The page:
enforcement.  All of these benefits are provided at  
                 a 33% lower cost than traditional providers.
                
                 SB 1404 creates clear guidelines for the provision  
                 of TRC services administered by the Victims  
                 Compensation & Government Claims Board (VCGCB) in  
                 California.  By setting clear guidelines and  
                 bolstering training for new trauma recovery centers,  
                 this bill will ensure that victims of crime in  
                 California receive the comprehensive and timely  
                 services they need in order to heal, and to avoid  
                 negative economic consequences for themselves and  
                 their communities.  This bill will require the board  
                 to create an advisory committee to advise the board  
                 on matters pertaining to the administration of funds  
                 designated for use at trauma recovery centers.










          SB 1404  (Leno )                                          PageI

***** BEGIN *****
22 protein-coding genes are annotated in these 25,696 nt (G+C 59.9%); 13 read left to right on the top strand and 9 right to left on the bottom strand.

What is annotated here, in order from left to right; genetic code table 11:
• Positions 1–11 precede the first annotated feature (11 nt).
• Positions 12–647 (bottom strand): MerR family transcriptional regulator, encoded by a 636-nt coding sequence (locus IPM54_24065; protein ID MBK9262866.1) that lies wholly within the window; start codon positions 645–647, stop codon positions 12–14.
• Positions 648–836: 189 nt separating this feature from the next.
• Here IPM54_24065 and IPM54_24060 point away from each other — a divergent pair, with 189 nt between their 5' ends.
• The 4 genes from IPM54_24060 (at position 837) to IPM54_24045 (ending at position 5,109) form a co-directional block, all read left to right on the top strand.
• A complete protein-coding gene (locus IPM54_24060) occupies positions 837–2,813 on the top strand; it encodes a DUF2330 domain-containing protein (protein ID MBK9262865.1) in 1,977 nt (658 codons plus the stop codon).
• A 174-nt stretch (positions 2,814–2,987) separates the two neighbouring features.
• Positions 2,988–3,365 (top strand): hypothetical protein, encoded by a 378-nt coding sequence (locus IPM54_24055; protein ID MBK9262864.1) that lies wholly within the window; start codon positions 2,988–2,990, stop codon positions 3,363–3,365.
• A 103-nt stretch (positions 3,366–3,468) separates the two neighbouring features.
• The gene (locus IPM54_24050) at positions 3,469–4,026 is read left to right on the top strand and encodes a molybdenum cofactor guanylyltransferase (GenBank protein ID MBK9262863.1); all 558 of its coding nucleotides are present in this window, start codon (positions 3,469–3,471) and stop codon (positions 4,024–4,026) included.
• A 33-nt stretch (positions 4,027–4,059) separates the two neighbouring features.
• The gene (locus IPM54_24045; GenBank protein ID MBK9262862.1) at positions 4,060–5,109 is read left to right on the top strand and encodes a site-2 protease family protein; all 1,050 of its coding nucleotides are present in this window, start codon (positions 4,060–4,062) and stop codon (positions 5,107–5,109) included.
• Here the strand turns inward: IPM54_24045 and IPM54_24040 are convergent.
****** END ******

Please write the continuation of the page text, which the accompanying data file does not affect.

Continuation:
of?
          
               The physical and psychological trauma experienced by  
               victims of crime requires early treatment and  
               comprehensive care in order to avoid negative outcomes  
               for the individual victim, as well as their families  
               and communities.  In California today, victims and  
               survivors of crime often face significant hurdles in  
               accessing the immediate and comprehensive support  
               needed to recover adequately, and are often unaware  
               that the state offers assistance for certain health  
               and support services. 

               Victims must navigate an often difficult and  
               bureaucratic process in accessing state services,  
               involving multiple agencies across different  
               locations.  If a victim is ultimately approved for  
               state support, they may wait 3 months or more to  
               access victim's compensation funds to help cover the  
               costs of critical support services.  Without timely  
               holistic support, victims often suffer long term  
               mental health challenges and struggle to take care of  
               their families, maintain employment and retain stable  
               housing. Free, holistic care that is easy to access  
               would be life changing for many.
                
               In order to address this pressing need, a grant  
               program to replicate a successful TRC in San Francisco  
               was created in 2013.  This program, housed at the